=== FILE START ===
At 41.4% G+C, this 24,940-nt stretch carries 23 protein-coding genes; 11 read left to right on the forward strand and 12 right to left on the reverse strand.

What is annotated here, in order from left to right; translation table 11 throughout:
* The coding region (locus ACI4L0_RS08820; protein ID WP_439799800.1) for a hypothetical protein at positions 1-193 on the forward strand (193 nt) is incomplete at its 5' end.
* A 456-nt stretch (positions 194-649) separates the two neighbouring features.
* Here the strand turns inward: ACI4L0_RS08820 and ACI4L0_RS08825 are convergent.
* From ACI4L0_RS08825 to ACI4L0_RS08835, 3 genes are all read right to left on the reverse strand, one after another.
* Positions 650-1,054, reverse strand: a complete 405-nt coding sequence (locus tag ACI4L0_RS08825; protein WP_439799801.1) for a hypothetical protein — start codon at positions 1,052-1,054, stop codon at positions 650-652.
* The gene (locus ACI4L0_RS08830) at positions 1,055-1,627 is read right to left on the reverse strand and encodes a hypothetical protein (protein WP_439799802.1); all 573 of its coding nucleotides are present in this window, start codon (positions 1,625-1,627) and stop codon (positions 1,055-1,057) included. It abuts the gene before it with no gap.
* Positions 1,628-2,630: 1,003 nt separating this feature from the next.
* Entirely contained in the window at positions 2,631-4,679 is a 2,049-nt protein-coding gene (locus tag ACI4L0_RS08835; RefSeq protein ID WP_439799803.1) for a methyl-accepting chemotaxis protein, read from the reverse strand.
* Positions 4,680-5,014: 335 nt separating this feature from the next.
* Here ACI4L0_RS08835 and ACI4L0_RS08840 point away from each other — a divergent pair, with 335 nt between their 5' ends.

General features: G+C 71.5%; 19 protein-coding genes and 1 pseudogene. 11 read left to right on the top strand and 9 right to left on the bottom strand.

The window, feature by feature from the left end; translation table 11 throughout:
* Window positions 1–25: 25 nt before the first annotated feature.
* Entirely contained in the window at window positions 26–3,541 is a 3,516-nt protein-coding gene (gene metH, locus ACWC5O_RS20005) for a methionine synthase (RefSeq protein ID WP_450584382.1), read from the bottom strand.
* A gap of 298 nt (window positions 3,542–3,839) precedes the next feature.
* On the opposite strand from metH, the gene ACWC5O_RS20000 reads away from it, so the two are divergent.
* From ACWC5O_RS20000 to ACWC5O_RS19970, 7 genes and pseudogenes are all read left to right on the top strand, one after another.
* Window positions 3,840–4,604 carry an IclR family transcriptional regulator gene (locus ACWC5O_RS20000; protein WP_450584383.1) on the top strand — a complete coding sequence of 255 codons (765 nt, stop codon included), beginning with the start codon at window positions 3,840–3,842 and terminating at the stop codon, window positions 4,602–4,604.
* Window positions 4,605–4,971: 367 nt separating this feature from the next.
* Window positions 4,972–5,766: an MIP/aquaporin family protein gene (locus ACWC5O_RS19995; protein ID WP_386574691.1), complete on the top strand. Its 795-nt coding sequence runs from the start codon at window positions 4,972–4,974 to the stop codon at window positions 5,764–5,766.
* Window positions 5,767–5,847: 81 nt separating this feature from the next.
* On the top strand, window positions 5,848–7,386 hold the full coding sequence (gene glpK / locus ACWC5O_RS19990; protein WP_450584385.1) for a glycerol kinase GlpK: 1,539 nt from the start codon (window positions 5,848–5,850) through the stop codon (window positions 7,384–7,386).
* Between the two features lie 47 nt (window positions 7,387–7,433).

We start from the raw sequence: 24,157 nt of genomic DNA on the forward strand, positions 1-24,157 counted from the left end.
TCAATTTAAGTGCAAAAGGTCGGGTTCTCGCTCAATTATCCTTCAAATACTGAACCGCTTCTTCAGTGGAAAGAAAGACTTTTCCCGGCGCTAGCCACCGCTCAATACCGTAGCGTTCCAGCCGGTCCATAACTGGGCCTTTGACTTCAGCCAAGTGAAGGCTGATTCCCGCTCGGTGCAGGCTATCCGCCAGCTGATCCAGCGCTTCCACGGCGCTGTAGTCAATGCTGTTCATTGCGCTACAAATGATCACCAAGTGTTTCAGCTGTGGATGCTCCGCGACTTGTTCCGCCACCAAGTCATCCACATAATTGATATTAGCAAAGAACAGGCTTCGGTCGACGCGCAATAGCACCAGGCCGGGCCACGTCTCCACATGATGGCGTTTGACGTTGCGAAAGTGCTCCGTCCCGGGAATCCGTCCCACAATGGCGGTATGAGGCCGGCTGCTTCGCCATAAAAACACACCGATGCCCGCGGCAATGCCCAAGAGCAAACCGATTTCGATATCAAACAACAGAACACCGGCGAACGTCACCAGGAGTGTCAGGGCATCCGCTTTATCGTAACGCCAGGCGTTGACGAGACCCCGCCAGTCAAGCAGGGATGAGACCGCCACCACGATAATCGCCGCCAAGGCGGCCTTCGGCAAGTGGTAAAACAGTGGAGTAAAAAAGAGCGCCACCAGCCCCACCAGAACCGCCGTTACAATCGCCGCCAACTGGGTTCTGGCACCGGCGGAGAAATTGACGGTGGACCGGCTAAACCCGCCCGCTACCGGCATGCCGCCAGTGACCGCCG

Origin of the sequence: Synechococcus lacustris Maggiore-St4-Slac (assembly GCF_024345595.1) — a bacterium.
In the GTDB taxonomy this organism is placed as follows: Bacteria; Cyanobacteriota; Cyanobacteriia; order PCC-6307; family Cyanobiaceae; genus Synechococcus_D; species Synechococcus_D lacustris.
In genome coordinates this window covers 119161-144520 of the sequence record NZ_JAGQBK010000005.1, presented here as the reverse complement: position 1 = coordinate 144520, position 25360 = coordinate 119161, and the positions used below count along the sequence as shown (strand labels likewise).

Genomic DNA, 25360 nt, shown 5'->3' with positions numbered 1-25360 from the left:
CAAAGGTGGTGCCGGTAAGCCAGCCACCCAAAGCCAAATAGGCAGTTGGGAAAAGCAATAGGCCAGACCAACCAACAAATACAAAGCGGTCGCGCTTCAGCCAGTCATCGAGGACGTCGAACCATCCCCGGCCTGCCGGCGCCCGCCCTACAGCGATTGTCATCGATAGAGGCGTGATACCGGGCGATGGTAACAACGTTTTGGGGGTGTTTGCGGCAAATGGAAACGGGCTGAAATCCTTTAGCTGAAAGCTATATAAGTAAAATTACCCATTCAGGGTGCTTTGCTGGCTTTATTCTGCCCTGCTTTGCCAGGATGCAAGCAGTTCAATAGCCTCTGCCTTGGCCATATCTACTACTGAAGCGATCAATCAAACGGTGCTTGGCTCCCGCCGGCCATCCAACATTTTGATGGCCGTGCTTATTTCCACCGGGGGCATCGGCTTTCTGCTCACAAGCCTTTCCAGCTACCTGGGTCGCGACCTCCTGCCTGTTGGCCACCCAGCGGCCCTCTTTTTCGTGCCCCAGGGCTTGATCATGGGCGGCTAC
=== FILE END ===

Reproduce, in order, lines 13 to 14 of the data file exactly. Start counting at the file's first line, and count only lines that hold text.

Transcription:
General features: G+C 71.5%; 19 protein-coding genes and 1 pseudogene. 11 read left to right on the top strand and 9 right to left on the bottom strand.

The window, feature by feature from the left end; translation table 11 throughout: